A secondary finding is that allogeneic HSCT after CAR therapy did not increase OS, Sadelain added.

“Although this point is very important for guiding future medical practice — and for gauging the effectiveness of CAR therapy — this key point would, in principle, require a prospective study to be validated,” he said.

PAGE BREAK

Researchers noted the median OS of 12.9 months in this study compared favorably with the median OS of 7.7 months among adults with relapsed ALL treated with blinatumomab, even though this analysis included more heavily pretreated patients than the blinatumomab study (third or later salvage therapy, 68% vs. 24%).

“A complete response is obtained within a few weeks of treatment,” Sadelain said. “However, as with any kind of therapy, some patients will subsequently relapse. With some treatments, most patients respond but none enjoy long-term survival.”

Although CD19 CAR therapies prolong life and are curative for some patients, there is a need for improvement on two levels, according to Sadelain.

“One is to prevent relapse, so that most complete remissions remain in complete remission,” he said. “The other is to decrease short-term toxicities, such as cytokine release syndrome and neurotoxicity. In the interim, we have identified a group of very desperate patients — adults with low-burden refractory ALL — who can maximally benefit from treatment with the 19-28z CAR. This treatment should be made available to patients with ALL.” – by Chuck Gormley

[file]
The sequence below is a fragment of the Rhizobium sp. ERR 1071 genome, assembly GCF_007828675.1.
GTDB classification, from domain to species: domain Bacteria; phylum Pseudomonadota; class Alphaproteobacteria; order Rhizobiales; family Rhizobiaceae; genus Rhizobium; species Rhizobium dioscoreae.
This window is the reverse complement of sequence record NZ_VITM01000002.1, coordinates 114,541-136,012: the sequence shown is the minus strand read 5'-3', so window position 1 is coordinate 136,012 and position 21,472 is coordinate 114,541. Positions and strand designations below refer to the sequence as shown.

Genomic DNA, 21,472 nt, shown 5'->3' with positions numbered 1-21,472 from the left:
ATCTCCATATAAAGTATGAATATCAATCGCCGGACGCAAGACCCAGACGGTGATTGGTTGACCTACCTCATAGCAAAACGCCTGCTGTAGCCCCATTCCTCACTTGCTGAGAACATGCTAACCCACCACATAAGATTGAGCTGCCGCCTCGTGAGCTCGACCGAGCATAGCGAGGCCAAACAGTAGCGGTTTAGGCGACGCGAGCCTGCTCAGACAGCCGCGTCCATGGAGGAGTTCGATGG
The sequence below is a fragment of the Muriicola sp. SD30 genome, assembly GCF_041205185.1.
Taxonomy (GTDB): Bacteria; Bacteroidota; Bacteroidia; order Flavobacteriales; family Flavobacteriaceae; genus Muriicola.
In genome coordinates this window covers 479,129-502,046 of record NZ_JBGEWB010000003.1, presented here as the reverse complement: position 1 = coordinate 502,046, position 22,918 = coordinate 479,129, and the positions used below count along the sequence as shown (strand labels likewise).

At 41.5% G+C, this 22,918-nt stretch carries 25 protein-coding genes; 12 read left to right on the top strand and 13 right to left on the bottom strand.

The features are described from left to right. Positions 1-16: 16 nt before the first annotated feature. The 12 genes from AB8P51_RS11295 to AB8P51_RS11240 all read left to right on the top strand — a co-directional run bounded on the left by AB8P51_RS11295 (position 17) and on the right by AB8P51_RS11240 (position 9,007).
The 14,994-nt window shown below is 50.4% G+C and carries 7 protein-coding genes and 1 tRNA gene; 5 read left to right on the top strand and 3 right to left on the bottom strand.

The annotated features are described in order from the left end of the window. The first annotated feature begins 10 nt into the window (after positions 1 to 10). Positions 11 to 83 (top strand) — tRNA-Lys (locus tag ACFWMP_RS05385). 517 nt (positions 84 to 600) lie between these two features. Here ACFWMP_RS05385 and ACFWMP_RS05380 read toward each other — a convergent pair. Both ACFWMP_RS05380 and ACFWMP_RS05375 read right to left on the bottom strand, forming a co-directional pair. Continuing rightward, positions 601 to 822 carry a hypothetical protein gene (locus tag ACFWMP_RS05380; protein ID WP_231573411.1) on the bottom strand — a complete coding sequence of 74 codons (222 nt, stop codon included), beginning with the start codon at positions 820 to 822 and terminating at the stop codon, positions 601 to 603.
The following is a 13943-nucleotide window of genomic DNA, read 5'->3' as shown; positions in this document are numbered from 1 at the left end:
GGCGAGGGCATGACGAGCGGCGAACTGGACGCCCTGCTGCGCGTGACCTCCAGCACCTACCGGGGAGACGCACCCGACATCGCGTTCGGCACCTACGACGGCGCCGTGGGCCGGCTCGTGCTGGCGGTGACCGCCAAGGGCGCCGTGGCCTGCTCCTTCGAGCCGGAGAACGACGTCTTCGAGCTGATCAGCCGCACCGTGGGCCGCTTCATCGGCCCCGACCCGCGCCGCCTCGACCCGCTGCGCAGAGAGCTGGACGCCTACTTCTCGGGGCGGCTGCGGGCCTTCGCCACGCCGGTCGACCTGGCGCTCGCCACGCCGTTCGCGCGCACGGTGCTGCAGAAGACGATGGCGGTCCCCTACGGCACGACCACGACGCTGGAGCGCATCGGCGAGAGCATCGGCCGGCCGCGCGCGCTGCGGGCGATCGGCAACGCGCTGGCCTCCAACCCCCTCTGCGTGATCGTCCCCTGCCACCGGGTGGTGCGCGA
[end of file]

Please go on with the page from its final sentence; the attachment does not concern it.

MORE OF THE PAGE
For more information:

Michel Sadelain, MD, PhD, can be reached at m-sadelain@ski.mskcc.org.

 

Disclosures: Sadelain reports grant support from Juno Therapeutics, as well as patents licensed to Juno Therapeutics for nucleic acids encoding chimeric T-cell receptors (US 7446190), constitutive expression of costimulatory ligands on adoptively transferred T lymphocytes (PCT/US2008/004251), methods for off-the-shelf tumor immunotherapy using allogeneic T-cell precursors PCT/US2009/000606), and compositions and methods for immunotherapy (PCT/US2014/030671). Please see the study for all other authors’ relevant financial disclosures.

    Perspective

    Folashade Otegbeye

    Folashade Otegbeye